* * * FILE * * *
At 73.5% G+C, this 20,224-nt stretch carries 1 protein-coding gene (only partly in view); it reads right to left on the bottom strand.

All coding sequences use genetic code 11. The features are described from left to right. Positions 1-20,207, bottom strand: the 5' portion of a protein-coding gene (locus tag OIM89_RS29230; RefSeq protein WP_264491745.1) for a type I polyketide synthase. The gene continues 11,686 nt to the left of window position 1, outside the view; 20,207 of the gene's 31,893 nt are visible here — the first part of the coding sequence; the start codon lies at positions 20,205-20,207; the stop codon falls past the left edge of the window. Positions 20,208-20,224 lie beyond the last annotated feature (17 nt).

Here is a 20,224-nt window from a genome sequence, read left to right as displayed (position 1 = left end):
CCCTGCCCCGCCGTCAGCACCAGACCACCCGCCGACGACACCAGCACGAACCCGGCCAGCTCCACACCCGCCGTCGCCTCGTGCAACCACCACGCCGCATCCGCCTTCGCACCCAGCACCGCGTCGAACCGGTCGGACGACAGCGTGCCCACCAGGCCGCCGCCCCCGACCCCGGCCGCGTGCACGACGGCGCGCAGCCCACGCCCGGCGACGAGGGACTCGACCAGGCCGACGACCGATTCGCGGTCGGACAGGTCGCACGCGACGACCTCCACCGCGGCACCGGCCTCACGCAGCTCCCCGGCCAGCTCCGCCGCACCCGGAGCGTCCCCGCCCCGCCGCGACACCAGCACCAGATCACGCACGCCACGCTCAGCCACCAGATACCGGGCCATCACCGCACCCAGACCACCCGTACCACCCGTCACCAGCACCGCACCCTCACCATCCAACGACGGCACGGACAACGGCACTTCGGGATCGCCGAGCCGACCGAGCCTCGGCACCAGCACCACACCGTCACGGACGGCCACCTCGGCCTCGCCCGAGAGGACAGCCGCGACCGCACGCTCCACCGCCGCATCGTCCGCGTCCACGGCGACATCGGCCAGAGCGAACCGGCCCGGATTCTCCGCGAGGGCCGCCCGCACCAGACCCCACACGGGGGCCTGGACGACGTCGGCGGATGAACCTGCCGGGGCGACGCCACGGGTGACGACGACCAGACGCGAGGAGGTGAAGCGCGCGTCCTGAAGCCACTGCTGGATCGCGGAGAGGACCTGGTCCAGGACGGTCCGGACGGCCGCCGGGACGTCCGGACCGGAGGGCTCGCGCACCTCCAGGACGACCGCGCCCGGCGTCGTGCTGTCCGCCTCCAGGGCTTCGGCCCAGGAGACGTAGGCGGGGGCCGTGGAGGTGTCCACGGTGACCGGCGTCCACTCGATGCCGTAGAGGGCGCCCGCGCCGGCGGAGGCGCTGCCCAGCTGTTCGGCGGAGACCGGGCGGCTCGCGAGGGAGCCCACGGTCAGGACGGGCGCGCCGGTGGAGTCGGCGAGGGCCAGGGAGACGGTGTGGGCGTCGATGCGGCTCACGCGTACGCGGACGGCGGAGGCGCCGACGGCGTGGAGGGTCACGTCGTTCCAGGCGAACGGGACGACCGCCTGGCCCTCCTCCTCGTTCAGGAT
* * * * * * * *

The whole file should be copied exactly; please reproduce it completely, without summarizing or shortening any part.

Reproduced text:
At 73.5% G+C, this 20,224-nt stretch carries 1 protein-coding gene (only partly in view); it reads right to left on the bottom strand.

All coding sequences use genetic code 11. The features are described from left to right. Positions 1-20,207, bottom strand: the 5' portion of a protein-coding gene (locus tag OIM89_RS29230; RefSeq protein WP_264491745.1) for a type I polyketide synthase. The gene continues 11,686 nt to the left of window position 1, outside the view; 20,207 of the gene's 31,893 nt are visible here — the first part of the coding sequence; the start codon lies at positions 20,205-20,207; the stop codon falls past the left edge of the window. Positions 20,208-20,224 lie beyond the last annotated feature (17 nt).

Here is a 20,224-nt window from a genome sequence, read left to right as displayed (position 1 = left end):
CCCTGCCCCGCCGTCAGCACCAGACCACCCGCCGACGACACCAGCACGAACCCGGCCAGCTCCACACCCGCCGTCGCCTCGTGCAACCACCACGCCGCATCCGCCTTCGCACCCAGCACCGCGTCGAACCGGTCGGACGACAGCGTGCCCACCAGGCCGCCGCCCCCGACCCCGGCCGCGTGCACGACGGCGCGCAGCCCACGCCCGGCGACGAGGGACTCGACCAGGCCGACGACCGATTCGCGGTCGGACAGGTCGCACGCGACGACCTCCACCGCGGCACCGGCCTCACGCAGCTCCCCGGCCAGCTCCGCCGCACCCGGAGCGTCCCCGCCCCGCCGCGACACCAGCACCAGATCACGCACGCCACGCTCAGCCACCAGATACCGGGCCATCACCGCACCCAGACCACCCGTACCACCCGTCACCAGCACCGCACCCTCACCATCCAACGACGGCACGGACAACGGCACTTCGGGATCGCCGAGCCGACCGAGCCTCGGCACCAGCACCACACCGTCACGGACGGCCACCTCGGCCTCGCCCGAGAGGACAGCCGCGACCGCACGCTCCACCGCCGCATCGTCCGCGTCCACGGCGACATCGGCCAGAGCGAACCGGCCCGGATTCTCCGCGAGGGCCGCCCGCACCAGACCCCACACGGGGGCCTGGACGACGTCGGCGGATGAACCTGCCGGGGCGACGCCACGGGTGACGACGACCAGACGCGAGGAGGTGAAGCGCGCGTCCTGAAGCCACTGCTGGATCGCGGAGAGGACCTGGTCCAGGACGGTCCGGACGGCCGCCGGGACGTCCGGACCGGAGGGCTCGCGCACCTCCAGGACGACCGCGCCCGGCGTCGTGCTGTCCGCCTCCAGGGCTTCGGCCCAGGAGACGTAGGCGGGGGCCGTGGAGGTGTCCACGGTGACCGGCGTCCACTCGATGCCGTAGAGGGCGCCCGCGCCGGCGGAGGCGCTGCCCAGCTGTTCGGCGGAGACCGGGCGGCTCGCGAGGGAGCCCACGGTCAGGACGGGCGCGCCGGTGGAGTCGGCGAGGGCCAGGGAGACGGTGTGGGCGTCGATGCGGCTCACGCGTACGCGGACGGCGGAGGCGCCGACGGCGTGGAGGGTCACGTCGTTCCAGGCGAACGGGACGACCGCCTGGCCCTCCTCCTCGTTCAGGAT